The United States has launched a last-minute scramble for votes to secure its spot on the UN Human Rights Council in an election Monday.
US diplomats are said to be “nervous” as they compete with Germany, Greece, Ireland and Sweden for three seats among 18 on the panel to be picked by the United Nations General Assembly.
The 47-member council has taken on a steadily higher profile since it was created six years ago, but the Western nations group is the only one that will hold a competitive poll for seats.
In the run-up to the election, rights groups criticized the behind-closed-doors deals by Asia, Africa, Latin America and Eastern Europe that will see countries such as Pakistan, Venezuela and Ethiopia guaranteed seats. Russia, China and Cuba, often taken to task for their rights records, will leave the council at the end of the year.
The Geneva-based council’s new importance could be seen by the stepped up lobbying for spots.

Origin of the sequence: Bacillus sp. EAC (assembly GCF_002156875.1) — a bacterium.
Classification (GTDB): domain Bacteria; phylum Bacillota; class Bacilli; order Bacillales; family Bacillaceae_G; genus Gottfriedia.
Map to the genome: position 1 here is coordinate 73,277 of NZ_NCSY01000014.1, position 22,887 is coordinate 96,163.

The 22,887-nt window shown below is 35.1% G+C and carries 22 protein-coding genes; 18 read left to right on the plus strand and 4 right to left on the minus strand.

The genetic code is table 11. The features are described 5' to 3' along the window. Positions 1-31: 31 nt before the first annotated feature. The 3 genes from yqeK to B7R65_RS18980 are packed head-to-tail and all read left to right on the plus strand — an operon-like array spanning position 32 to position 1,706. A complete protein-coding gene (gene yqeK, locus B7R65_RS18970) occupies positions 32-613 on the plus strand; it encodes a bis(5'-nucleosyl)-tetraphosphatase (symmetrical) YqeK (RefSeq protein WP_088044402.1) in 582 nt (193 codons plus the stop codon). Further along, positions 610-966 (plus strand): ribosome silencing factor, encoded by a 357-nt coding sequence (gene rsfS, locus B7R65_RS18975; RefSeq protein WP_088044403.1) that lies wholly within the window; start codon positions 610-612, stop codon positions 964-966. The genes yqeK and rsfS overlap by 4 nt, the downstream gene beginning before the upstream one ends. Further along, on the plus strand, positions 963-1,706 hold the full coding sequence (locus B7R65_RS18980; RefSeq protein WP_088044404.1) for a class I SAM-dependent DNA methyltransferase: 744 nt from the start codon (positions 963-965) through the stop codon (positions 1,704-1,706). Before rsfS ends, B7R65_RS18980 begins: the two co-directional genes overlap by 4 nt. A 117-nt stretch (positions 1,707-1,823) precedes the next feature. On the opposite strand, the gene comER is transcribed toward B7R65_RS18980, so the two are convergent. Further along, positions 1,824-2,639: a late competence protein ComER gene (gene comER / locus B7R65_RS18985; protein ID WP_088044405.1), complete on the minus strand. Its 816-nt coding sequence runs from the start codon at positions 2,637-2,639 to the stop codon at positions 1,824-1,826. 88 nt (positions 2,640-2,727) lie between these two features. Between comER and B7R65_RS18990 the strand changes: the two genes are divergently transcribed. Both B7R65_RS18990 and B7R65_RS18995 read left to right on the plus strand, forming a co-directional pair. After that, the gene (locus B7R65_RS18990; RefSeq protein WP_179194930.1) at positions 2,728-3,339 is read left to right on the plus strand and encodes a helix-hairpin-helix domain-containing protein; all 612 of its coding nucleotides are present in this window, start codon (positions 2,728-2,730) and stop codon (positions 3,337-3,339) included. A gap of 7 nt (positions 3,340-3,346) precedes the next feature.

Germany sent Foreign Minister Guido Westerwelle to New York this week to press his country’s case.
“This is really a key issue, human rights, for us,” Westerwelle told a reception for UN ambassadors.
“This is important for the German government, important for the chancellor, important for my work as foreign minister,” he said.
The Human Rights Council should not be a venue for making “sweeping allegations,” the minister added. “Developed countries do not have a monopoly on safeguarding human rights.”
“We want to act as a bridge builder. Cooperation not confrontation is the motto which guides our action.”
The United States, coming to the end of its first three-year term on the council, has had to launch an all-out campaign for votes because of its late decision to seek a second seat.